Target emulation is typically accomplished by a memory resident device driver. This example DOS device driver intercepts the hardware and software interrupts. BIOS call (software interrupt) and hardware interrupt synchronization is accomplished by sharing control flags. Redirection of interrupts and translation of SCSI/BIOS information is done within the interrupt handlers. Target emulation routines (device drivers) could be written to support various types of devices and functions using similar structures under DOS or other operating system environments. Consideration must be given to device sharing support based on the number of possible initiators and particular emulated device characteristics.
While the invention has been shown and described with reference to particular embodiments thereof, it will be understood by those skilled in the art that the foregoing and other changes and details may be made therein without departing from the spirit and scope of the invention.
FIG. 1 is an exemplary computer system embodying the invention;
FIG. 2 is a schematic illustration of a SCSI initiator and target computer system with a targeted peripheral;
FIG. 3 is a power on sequence and communication flow chart for implementing the invention;
FIG. 4 is an accessation sequence and communication flow chart for implementing the invention.
FIG. 5 is a resident device driver emulation code flow chart for initialization in accordance with the present invention;
FIG. 6 is an emulation code flow chart for set up of the hardware and software interrupt vectors and enabling the target adapter in accordance with the present invention.
FIG. 7 is a BIOS fixed disk software interrupt intercept and synchronization code flow chart in accordance with the present invention.
FIG. 8 is a Micro Channel™ SCSI adaptor hardware interrupt handler in accordance with the present invention.
FIG. 9 is an emulation code flow chart for processing of the SCSI adapter hardware target mode interrupt in accordance with the invention.
FIG. 10 is an emulation code flow chart for processing a SCSI command in accordance with the present invention.
The American National Standard Institute has a standard for defining an input/output bus for interconnecting small computers and peripheral devices. The standard is referred to as the Small Computer System Interface (SCSI) Standard. It provides standardization of the defined command sets.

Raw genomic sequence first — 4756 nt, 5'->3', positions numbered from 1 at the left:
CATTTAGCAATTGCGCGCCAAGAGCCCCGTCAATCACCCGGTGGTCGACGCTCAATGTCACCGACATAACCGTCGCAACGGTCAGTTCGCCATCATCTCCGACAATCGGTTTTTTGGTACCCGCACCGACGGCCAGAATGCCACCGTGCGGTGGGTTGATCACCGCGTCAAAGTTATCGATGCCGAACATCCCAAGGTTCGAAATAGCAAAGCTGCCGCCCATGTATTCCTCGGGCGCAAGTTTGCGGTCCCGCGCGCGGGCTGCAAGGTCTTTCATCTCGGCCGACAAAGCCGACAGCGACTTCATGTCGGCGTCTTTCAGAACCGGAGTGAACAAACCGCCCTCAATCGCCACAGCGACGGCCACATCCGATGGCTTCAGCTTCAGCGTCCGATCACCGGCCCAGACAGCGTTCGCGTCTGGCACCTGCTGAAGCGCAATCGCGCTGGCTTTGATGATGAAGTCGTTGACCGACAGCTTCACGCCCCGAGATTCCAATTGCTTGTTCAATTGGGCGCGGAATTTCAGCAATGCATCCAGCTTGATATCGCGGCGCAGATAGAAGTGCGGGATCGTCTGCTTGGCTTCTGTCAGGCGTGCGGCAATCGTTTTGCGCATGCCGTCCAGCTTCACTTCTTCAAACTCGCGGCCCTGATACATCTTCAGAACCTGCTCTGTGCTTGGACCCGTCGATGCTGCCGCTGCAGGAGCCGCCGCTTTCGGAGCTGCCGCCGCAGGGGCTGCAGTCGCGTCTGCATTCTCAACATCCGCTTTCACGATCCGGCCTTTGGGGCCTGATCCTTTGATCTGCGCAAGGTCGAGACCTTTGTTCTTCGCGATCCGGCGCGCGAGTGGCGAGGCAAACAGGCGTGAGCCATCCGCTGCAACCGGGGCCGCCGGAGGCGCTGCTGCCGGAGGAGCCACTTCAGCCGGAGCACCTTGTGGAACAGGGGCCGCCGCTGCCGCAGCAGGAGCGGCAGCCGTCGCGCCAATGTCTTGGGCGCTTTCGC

SCSI is a local I/O bus that can be operated over a wide range of data rates. The primary objective of the SCSI interface is to provide host computers with device independence within a class of devices. Thus, different disk drives, tape drives, printers, optical media drives, and other devices can be added to the host computers without requiring modifications to generic system hardware or software. Provision is made for the addition of special features and functions through the use of vendor unique fields and codes. Reserved fields and codes are provided for future standardization.
The SCSI interface uses logical rather than physical addressing for all data blocks. For direct-access devices, each logical unit may be interrogated to determine how many blocks it contains. A logical unit may coincide with all or part of a peripheral device.
The interface protocol includes provision for the connection of multiple initiators (SCSI devices capable of initiating an operation) and multiple targets (SCSI devices capable of responding to a request to perform an operation). Distributed arbitration (i.e., bus-contention logic) is built into the architecture of SCSI. A priority system awards interface control to the highest priority SCSI device that is contending for use of the bus. The time to complete arbitration is independent of the number of devices that are contending and can be completed in less than ten microseconds.